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Arts & Entertainment

Peter Stenshoel's album of the week: Music for Airports by Brian Eno

Kevin Ferguson/KPCC

Brian Eno originally conceived Music for Airports as a response to the unpleasant and tense atmosphere he encountered in Cologne Bonn airport. Its 1978 release stands as a major landmark in the nascent "ambient" genre. Eno, whose stellar career has left a heavy imprint on rock music (U2, B-52's, Talking Heads, David Bowie, and Roxy Music, for starters), began his Ambient label as a way to utilize controlled environment with the techniques of Muzak, but toward an entirely different effect.

For the uninitiated, the four pieces are slow paced and deceptively simple. Persons with wildly disparate aural tastes love this album. In fact, I have yet to meet an avowed hater of Music for Airports (though I understand some of his rock fans did not take well to this turnabout). I think these works replace harried brainwaves with soothing ones.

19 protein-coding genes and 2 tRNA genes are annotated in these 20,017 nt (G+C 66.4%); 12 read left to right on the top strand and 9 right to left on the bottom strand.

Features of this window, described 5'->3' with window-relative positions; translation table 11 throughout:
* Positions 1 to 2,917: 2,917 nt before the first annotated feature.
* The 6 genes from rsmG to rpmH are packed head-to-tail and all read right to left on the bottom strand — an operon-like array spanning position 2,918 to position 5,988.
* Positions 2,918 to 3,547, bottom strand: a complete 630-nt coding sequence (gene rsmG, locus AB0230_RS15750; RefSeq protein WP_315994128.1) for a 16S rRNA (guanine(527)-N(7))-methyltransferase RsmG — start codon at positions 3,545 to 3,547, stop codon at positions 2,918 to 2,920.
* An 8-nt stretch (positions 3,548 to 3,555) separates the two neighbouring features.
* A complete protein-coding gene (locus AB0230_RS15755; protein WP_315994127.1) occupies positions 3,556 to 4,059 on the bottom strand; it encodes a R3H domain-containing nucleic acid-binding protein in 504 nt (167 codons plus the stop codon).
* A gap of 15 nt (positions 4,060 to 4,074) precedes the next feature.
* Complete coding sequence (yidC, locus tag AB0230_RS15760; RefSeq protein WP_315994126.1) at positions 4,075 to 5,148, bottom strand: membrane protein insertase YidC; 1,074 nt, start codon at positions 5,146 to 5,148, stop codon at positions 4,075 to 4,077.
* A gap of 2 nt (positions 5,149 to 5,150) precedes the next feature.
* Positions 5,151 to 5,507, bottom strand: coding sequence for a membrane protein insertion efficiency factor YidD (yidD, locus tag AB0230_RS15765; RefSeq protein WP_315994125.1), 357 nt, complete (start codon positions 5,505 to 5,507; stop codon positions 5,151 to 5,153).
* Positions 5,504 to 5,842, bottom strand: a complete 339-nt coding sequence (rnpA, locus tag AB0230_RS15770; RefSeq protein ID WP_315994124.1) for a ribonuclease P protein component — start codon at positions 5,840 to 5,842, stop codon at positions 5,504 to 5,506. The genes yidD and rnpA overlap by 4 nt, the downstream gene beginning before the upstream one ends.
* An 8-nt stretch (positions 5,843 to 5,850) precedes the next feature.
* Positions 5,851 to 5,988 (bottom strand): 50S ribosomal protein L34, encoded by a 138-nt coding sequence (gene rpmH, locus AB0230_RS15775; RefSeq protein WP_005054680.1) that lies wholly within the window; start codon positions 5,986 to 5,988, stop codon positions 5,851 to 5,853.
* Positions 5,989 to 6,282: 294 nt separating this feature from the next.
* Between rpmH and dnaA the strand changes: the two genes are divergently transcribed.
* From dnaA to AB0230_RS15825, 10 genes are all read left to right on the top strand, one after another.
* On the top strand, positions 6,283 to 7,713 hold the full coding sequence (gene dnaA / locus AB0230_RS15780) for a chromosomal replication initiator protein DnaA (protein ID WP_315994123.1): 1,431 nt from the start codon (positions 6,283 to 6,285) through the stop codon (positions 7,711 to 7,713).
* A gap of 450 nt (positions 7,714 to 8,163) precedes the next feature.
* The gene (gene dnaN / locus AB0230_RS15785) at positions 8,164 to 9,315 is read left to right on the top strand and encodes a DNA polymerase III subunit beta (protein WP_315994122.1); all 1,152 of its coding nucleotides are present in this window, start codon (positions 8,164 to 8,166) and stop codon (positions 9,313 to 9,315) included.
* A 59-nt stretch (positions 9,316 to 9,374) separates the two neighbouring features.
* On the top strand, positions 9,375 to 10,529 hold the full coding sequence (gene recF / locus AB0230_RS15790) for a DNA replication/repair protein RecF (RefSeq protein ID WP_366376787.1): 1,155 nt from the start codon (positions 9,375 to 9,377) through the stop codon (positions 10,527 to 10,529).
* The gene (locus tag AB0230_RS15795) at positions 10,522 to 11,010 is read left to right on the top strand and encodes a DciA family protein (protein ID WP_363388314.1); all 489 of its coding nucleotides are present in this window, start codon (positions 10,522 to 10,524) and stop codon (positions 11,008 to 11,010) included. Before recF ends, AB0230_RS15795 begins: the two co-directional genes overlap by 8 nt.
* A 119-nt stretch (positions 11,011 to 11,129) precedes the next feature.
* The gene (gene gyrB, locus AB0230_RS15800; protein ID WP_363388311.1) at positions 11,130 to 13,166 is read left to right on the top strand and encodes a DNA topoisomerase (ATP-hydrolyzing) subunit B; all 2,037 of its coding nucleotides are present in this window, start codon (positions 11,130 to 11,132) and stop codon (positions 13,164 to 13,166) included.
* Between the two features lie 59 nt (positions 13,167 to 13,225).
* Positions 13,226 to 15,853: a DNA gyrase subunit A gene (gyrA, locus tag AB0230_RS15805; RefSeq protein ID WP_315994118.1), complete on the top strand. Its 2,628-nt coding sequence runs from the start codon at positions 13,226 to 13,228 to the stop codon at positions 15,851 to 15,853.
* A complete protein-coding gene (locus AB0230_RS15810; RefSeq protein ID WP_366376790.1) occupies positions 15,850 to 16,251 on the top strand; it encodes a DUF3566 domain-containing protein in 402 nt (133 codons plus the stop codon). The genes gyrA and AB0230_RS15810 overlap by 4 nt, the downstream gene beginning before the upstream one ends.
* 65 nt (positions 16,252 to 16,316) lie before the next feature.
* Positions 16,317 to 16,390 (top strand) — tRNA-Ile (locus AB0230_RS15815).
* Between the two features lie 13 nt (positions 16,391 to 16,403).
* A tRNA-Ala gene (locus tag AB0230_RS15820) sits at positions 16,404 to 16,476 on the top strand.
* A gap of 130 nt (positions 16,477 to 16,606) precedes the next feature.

The transformative nature of the music was put to the test in June, 1980. As part of "New Music America," the Minneapolis/St. Paul Airport played it for a week. My friends who made it to the airport issued glowing reports about their experience. The same week, the Minneapolis downtown's Nicollet Mall speakers ushered forth--not the usual insipid background music--but Music For Films, a companion Ambient release by Eno. As I sat awaiting a bus, I enjoyed a changed landscape. My work-wracked body relaxed into a state of benign alertness. The random rattle and chaos of city streets suddenly took on a sense of order and purpose.

Thank you, Brian!